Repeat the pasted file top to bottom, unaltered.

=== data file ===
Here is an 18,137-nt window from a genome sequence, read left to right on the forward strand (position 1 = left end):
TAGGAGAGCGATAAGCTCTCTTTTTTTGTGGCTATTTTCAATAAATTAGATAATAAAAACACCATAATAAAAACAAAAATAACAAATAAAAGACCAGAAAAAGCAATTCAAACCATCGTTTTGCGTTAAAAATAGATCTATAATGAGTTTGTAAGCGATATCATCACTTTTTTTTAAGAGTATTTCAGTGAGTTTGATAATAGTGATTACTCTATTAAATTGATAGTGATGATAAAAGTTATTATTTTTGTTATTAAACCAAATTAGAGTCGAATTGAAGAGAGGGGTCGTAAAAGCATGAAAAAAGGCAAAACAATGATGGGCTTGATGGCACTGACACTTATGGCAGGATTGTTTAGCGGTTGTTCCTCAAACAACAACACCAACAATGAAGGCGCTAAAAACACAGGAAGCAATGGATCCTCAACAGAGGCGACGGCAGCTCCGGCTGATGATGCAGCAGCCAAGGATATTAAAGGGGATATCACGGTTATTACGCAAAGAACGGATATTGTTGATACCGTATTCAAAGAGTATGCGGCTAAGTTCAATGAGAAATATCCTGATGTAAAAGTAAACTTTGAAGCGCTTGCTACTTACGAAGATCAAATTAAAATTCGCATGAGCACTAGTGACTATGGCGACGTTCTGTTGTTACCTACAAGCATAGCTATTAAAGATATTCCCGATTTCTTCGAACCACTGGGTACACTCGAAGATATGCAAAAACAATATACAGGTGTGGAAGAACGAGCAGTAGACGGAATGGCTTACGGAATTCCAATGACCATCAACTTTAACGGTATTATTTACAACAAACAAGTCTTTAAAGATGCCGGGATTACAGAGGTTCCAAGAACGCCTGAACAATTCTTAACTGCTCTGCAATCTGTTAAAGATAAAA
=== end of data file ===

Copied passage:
Here is an 18,137-nt window from a genome sequence, read left to right on the forward strand (position 1 = left end):
TAGGAGAGCGATAAGCTCTCTTTTTTTGTGGCTATTTTCAATAAATTAGATAATAAAAACACCATAATAAAAACAAAAATAACAAATAAAAGACCAGAAAAAGCAATTCAAACCATCGTTTTGCGTTAAAAATAGATCTATAATGAGTTTGTAAGCGATATCATCACTTTTTTTTAAGAGTATTTCAGTGAGTTTGATAATAGTGATTACTCTATTAAATTGATAGTGATGATAAAAGTTATTATTTTTGTTATTAAACCAAATTAGAGTCGAATTGAAGAGAGGGGTCGTAAAAGCATGAAAAAAGGCAAAACAATGATGGGCTTGATGGCACTGACACTTATGGCAGGATTGTTTAGCGGTTGTTCCTCAAACAACAACACCAACAATGAAGGCGCTAAAAACACAGGAAGCAATGGATCCTCAACAGAGGCGACGGCAGCTCCGGCTGATGATGCAGCAGCCAAGGATATTAAAGGGGATATCACGGTTATTACGCAAAGAACGGATATTGTTGATACCGTATTCAAAGAGTATGCGGCTAAGTTCAATGAGAAATATCCTGATGTAAAAGTAAACTTTGAAGCGCTTGCTACTTACGAAGATCAAATTAAAATTCGCATGAGCACTAGTGACTATGGCGACGTTCTGTTGTTACCTACAAGCATAGCTATTAAAGATATTCCCGATTTCTTCGAACCACTGGGTACACTCGAAGATATGCAAAAACAATATACAGGTGTGGAAGAACGAGCAGTAGACGGAATGGCTTACGGAATTCCAATGACCATCAACTTTAACGGTATTATTTACAACAAACAAGTCTTTAAAGATGCCGGGATTACAGAGGTTCCAAGAACGCCTGAACAATTCTTAACTGCTCTGCAATCTGTTAAAGATAAAA